Q) In the sermon, Pastor Bobby explained the meaning of the Hebrew word hevel, which is repeated 38x throughout the book, and 5x in the first chapter. What does hevel mean, most literally, and how does it help us to make sense of what life is like “under the sun”?
Q) The preacher’s thesis is that life under the sun is absurd, and full of hevel—that is, it doesn’t always work in neat, simplistic, and orderly ways. Where have you experienced this “absurdity” recently? What happens when we forget that life is this way?
Q) Pastor Bobby said that Ecclesiastes is trying to give us “honest answers to life’s honest questions”. Its observations are therefore grittier—but also more realistic—than we’re often used to receiving today. Can you think of examples of “wisdom” we hear today that are overly simplistic (e.g. slogans, maxims, phrases—like “what goes around comes around”)?
Q) Was there a season in your life when you tried pursue ultimate meaning in something “under the sun”? What was it, and how did it go? What made you realize that this pursuit was hevel?
The Key to Life is to Fear God and Keep His Commands (12:13-14)
Q) Re-read Ecclesiastes 12:9-12. Why does the preacher compare his words to “goads”? What is this image meant to communicate?
Q) Can you think of a time in your life when God “frustrated” your plans in order to goad you towards greater wisdom and fear of him? How might he be doing this right now?
Q) Re-read Ecclesiastes 12:13-14, which is the conclusion of the book. What does it mean to truly “fear God”?
Q) Pastor Bobby said that fearing God means having a healthy respect for his presence, his authority, and his agenda. Is there an area of your life right now where you have not been fearing God? How do you need to repent and fear God anew in this area?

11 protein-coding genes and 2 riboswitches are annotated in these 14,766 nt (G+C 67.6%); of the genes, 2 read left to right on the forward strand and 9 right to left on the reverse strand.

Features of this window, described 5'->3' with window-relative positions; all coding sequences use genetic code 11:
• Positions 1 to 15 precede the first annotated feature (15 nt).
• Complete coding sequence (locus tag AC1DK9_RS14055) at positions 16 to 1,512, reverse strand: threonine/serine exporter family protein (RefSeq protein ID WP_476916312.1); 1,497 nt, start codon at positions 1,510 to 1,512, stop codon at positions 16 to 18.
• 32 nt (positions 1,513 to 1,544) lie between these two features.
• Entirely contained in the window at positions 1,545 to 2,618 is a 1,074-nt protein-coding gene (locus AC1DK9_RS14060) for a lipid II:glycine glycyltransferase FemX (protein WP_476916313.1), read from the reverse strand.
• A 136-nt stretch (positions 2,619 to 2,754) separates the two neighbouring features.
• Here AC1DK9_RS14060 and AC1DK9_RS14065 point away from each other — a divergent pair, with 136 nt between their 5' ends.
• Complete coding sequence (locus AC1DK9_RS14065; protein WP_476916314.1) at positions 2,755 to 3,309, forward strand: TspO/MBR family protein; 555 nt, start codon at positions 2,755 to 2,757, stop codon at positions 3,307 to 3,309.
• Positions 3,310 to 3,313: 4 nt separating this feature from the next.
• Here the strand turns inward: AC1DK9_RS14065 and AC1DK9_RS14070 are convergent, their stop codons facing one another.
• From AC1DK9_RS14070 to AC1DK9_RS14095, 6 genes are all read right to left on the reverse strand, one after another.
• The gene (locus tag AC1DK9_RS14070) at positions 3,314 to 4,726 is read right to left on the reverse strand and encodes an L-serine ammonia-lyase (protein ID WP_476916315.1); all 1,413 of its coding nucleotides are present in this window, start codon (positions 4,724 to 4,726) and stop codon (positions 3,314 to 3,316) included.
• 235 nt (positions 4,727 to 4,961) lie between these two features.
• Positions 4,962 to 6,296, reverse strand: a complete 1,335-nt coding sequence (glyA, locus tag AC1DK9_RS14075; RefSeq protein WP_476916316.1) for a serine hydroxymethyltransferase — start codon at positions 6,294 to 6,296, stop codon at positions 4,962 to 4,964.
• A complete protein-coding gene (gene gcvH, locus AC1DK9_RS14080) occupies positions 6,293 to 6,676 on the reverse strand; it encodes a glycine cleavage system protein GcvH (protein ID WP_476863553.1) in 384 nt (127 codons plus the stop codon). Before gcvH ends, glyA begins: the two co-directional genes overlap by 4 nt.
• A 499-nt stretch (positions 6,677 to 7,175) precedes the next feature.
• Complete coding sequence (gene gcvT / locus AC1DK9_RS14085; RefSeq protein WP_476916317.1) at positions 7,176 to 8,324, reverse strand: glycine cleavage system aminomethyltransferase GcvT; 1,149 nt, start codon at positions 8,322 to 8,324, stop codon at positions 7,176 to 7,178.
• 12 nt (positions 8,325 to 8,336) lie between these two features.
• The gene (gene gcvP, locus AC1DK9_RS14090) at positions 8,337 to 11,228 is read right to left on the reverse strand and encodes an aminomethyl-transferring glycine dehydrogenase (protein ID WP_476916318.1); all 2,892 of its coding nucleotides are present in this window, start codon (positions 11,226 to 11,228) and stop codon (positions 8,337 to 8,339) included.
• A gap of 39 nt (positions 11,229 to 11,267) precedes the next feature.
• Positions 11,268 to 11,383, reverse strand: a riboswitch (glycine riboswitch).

The God We Fear
Q) How does Jesus help us to understand the character of the God we are called to fear? What do Jesus’ life, death, and resurrection teach us about the heart of this God and his intentions towards us?
Q) CASE STUDY: You’re talking to a friend who is a new Christian. In the course of your conversation, your friend begins candidly expressing some of her frustrations with God. “For the first few months after my baptism, it felt like life was awesome. Looking back, I know I was naïve to think life would be perfect after becoming a Christian, but I thought it would be better than this. What’s frustrating isn’t just that I got laid off from my job, or all of the drama with friends—but that all of this is happening when it feels like I’m doing ‘all the right things’. I’m trying to pray, trying to read the Bible, trying to surrender my life and plans to God daily. It’s just so frustrating that all of this is happening now”.
How would this past week’s sermon inform the way you seek to comfort, encourage, and guide your friend?
Additional Application Questions
Q) How else would you like to engage with God this week?
Q) How can you tangibly care for those in your community this week, both inside and outside of the church?
Spend time praying for yourselves, our church community, the North Shore community, and our nation and world—particularly those most vulnerable.